Claire Trott, director of wealth management firm St James’s Place, said if you became a non-UK resident, although employer contributions could continue, personal contributions would be limited to £3,600 per year of employment. taxation.

The tax relief disappears after five tax years. From this date you are not entitled to any personal tax relief on payments made into a UK pension scheme.

If you work in the EU, you can count the relevant social security contributions paid in EU countries towards qualifying for a UK state pension.

“It has improved my productivity and my mental health”

Angelique Caracciolo, 32 years old
Angelique Caracciolo has lived in 10 countries in the past year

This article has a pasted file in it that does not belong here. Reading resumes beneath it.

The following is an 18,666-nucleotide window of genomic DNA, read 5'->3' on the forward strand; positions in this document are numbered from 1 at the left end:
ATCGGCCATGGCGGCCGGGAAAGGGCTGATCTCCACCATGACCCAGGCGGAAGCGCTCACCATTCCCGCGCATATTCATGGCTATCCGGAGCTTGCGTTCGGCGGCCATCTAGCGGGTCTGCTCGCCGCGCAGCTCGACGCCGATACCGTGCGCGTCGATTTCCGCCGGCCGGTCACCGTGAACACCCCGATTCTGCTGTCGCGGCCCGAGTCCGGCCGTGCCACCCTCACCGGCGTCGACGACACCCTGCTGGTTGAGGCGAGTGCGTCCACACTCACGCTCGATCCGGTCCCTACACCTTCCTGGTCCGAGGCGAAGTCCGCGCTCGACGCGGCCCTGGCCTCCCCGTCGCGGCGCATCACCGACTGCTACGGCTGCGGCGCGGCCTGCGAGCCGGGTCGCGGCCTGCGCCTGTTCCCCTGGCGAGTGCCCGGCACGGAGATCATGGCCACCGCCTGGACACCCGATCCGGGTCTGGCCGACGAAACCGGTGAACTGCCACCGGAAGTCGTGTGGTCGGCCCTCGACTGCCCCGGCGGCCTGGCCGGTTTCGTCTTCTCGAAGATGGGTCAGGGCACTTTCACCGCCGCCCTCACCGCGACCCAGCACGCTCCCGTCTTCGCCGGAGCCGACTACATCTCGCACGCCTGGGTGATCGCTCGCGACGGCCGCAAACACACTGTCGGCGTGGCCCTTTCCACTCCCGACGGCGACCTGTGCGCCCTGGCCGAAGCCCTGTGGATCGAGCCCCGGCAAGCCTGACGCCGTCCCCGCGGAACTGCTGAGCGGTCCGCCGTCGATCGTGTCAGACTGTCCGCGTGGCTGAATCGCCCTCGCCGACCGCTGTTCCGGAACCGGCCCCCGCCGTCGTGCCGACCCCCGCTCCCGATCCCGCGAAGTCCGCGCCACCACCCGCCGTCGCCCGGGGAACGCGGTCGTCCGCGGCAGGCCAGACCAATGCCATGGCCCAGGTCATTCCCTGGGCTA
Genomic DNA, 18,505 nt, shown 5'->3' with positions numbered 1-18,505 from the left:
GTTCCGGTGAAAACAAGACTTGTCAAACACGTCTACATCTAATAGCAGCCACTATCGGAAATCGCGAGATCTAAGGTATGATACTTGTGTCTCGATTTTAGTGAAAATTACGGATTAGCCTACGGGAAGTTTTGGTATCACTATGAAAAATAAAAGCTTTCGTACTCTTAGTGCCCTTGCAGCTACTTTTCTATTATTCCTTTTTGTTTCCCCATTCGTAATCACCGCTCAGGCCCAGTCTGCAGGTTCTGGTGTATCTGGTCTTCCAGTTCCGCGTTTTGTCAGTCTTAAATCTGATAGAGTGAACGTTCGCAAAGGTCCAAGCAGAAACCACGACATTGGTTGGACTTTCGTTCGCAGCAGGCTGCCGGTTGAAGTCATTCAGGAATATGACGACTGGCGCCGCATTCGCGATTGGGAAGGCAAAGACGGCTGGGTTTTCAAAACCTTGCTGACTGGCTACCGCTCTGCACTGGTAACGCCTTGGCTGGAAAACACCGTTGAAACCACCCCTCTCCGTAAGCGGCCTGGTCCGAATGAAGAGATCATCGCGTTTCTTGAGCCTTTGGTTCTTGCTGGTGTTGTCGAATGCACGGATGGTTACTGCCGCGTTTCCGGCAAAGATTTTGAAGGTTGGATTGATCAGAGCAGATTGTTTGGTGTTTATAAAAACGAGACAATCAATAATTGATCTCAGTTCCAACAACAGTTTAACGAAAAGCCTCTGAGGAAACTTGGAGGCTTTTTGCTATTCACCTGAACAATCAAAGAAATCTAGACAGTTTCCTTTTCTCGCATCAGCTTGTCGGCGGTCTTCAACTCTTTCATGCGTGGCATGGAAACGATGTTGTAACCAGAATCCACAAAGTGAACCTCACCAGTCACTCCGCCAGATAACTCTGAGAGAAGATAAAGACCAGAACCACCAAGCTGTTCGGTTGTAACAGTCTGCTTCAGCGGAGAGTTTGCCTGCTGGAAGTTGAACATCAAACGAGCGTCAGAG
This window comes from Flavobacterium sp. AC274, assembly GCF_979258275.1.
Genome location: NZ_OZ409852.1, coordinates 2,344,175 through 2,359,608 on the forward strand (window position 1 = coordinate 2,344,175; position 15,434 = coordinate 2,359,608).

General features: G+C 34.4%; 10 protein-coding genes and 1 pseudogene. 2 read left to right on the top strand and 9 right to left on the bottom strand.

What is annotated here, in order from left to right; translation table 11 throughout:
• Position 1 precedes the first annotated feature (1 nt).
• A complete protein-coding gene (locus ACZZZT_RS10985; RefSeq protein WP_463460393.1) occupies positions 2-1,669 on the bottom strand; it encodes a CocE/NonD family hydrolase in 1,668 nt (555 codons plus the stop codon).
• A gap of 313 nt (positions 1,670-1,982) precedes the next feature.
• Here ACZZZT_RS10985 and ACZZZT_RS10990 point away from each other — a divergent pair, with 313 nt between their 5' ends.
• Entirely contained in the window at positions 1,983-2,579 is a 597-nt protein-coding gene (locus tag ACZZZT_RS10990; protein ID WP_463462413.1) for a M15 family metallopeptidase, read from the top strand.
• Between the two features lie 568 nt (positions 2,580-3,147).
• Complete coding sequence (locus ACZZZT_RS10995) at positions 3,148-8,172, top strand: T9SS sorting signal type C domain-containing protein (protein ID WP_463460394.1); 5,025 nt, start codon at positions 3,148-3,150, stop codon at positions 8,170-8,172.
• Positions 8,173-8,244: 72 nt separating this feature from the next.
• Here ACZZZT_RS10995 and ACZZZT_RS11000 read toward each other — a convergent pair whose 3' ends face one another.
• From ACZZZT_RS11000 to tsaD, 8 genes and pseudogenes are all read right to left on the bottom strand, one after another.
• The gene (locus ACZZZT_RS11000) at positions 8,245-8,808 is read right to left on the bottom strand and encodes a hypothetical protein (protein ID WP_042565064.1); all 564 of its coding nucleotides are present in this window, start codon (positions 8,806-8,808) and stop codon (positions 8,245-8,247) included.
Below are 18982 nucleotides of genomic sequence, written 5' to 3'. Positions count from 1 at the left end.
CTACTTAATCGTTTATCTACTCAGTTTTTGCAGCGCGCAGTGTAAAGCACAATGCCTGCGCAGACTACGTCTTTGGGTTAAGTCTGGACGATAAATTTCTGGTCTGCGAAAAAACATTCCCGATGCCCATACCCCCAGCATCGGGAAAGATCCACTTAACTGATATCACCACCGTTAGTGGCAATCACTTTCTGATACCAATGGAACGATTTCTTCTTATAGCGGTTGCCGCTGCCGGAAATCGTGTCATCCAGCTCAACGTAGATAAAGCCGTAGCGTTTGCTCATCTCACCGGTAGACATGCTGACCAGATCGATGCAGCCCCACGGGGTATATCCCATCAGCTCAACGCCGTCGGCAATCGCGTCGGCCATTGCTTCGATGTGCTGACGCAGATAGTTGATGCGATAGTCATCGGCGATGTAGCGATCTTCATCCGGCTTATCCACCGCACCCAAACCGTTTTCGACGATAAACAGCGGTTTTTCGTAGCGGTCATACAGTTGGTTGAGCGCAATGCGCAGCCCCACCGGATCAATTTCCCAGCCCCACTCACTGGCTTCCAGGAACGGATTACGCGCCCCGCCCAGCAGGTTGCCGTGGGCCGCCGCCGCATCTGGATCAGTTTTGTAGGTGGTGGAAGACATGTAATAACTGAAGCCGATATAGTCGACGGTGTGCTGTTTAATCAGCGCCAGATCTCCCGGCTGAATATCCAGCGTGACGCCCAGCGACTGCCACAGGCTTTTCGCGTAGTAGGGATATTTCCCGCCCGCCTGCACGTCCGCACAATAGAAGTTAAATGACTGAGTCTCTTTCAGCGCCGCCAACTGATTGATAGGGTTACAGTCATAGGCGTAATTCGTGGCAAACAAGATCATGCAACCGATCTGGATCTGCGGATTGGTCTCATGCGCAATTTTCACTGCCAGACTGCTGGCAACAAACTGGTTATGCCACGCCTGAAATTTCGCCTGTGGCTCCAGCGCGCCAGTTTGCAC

Angelique Caracciolo, 32, is marketing manager for a UK-based business telephony consultancy.

She joined the company in 2020, originally working from her flat in London. But cramped conditions and a desire to travel prompted her to try working remotely.

His employer, BusinessMobiles.com, has been supportive and Angelique has lived in ten countries over the past year while working remotely. These include Italy, Croatia, Romania, South Africa and Finland.

“Living in so many places has allowed me to continue to build my career while increasing my productivity and improving my mental health. I feel happier, more invested in my daily work and I always have exciting plans for my free time.

“My best advice: pay attention to the time zone of your working hours. Tracking UK working hours is very easy wherever you go in Europe or South Africa. If you decide to go further, you You might have to wake up early or finish late at night. But that’s part of the fun, right?”